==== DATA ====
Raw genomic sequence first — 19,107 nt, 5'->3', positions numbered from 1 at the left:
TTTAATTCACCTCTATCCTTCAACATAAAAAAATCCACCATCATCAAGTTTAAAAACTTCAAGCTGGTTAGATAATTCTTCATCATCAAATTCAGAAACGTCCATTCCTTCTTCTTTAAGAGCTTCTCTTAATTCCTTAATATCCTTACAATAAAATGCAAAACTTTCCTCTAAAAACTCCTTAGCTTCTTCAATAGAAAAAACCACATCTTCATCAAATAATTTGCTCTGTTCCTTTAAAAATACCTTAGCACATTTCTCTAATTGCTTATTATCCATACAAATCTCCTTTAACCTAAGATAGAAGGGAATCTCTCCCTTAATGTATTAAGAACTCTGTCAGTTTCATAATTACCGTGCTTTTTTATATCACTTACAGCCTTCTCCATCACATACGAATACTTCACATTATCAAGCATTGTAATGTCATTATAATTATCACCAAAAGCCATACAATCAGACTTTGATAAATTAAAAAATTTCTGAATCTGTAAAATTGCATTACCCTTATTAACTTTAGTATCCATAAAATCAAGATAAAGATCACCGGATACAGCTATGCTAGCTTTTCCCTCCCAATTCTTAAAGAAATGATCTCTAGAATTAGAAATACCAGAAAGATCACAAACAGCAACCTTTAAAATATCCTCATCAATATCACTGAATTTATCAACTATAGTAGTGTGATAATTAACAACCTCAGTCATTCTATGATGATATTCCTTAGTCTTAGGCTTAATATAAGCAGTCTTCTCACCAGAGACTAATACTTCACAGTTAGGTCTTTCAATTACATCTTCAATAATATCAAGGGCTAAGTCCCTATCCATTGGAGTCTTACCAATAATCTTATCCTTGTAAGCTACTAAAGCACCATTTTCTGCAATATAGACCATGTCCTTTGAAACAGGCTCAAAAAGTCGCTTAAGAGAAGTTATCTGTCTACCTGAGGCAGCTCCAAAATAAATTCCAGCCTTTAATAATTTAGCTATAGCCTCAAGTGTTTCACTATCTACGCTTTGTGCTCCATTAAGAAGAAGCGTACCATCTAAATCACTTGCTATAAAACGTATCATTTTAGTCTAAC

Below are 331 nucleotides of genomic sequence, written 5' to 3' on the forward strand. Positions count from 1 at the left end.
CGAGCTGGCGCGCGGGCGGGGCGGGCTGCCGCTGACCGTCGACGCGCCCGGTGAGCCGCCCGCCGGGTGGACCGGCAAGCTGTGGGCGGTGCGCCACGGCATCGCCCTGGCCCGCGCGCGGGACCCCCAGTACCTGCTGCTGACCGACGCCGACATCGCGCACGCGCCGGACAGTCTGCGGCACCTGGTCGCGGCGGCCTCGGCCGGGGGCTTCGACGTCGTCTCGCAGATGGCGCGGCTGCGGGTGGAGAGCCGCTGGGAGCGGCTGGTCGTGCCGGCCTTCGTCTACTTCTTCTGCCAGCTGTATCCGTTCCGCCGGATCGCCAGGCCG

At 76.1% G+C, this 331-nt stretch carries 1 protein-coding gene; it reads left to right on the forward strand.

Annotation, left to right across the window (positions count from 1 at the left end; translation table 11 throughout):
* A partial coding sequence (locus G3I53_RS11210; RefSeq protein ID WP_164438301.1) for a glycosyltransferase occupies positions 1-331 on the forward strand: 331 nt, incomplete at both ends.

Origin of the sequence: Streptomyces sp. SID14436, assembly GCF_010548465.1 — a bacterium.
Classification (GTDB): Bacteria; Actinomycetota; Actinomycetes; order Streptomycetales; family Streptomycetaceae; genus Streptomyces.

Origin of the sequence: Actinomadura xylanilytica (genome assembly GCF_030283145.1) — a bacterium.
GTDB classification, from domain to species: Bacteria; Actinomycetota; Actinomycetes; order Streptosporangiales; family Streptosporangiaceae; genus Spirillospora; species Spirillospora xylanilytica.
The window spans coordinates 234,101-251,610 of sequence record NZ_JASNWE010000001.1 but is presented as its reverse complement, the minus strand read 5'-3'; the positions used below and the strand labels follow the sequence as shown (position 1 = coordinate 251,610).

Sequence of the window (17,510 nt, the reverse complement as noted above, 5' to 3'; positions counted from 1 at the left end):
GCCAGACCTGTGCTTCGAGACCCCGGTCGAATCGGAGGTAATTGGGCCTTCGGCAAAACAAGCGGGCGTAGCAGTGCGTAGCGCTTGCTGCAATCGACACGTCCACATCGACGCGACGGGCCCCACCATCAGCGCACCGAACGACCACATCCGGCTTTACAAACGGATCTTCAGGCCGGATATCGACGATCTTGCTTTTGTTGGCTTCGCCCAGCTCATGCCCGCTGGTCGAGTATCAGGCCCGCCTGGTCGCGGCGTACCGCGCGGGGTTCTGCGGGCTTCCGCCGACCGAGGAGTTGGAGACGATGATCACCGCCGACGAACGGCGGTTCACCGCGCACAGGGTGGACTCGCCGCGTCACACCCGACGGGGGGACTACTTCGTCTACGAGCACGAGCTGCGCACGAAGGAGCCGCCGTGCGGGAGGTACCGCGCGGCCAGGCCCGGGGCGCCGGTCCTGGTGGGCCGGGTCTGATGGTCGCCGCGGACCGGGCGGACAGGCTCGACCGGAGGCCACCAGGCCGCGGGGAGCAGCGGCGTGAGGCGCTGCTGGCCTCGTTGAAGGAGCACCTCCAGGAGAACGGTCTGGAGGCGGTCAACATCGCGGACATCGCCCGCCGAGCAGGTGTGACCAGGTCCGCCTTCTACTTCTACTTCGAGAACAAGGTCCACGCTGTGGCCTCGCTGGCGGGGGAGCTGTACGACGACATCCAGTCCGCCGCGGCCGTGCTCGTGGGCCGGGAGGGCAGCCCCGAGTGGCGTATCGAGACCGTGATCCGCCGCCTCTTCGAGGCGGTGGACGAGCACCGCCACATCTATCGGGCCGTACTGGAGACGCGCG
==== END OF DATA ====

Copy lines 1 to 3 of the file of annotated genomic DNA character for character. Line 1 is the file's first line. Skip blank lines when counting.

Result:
Raw genomic sequence first — 19,107 nt, 5'->3', positions numbered from 1 at the left:
TTTAATTCACCTCTATCCTTCAACATAAAAAAATCCACCATCATCAAGTTTAAAAACTTCAAGCTGGTTAGATAATTCTTCATCATCAAATTCAGAAACGTCCATTCCTTCTTCTTTAAGAGCTTCTCTTAATTCCTTAATATCCTTACAATAAAATGCAAAACTTTCCTCTAAAAACTCCTTAGCTTCTTCAATAGAAAAAACCACATCTTCATCAAATAATTTGCTCTGTTCCTTTAAAAATACCTTAGCACATTTCTCTAATTGCTTATTATCCATACAAATCTCCTTTAACCTAAGATAGAAGGGAATCTCTCCCTTAATGTATTAAGAACTCTGTCAGTTTCATAATTACCGTGCTTTTTTATATCACTTACAGCCTTCTCCATCACATACGAATACTTCACATTATCAAGCATTGTAATGTCATTATAATTATCACCAAAAGCCATACAATCAGACTTTGATAAATTAAAAAATTTCTGAATCTGTAAAATTGCATTACCCTTATTAACTTTAGTATCCATAAAATCAAGATAAAGATCACCGGATACAGCTATGCTAGCTTTTCCCTCCCAATTCTTAAAGAAATGATCTCTAGAATTAGAAATACCAGAAAGATCACAAACAGCAACCTTTAAAATATCCTCATCAATATCACTGAATTTATCAACTATAGTAGTGTGATAATTAACAACCTCAGTCATTCTATGATGATATTCCTTAGTCTTAGGCTTAATATAAGCAGTCTTCTCACCAGAGACTAATACTTCACAGTTAGGTCTTTCAATTACATCTTCAATAATATCAAGGGCTAAGTCCCTATCCATTGGAGTCTTACCAATAATCTTATCCTTGTAAGCTACTAAAGCACCATTTTCTGCAATATAGACCATGTCCTTTGAAACAGGCTCAAAAAGTCGCTTAAGAGAAGTTATCTGTCTACCTGAGGCAGCTCCAAAATAAATTCCAGCCTTTAATAATTTAGCTATAGCCTCAAGTGTTTCACTATCTACGCTTTGTGCTCCATTAAGAAGAAGCGTACCATCTAAATCACTTGCTATAAAACGTATCATTTTAGTCTAAC

Below are 331 nucleotides of genomic sequence, written 5' to 3' on the forward strand. Positions count from 1 at the left end.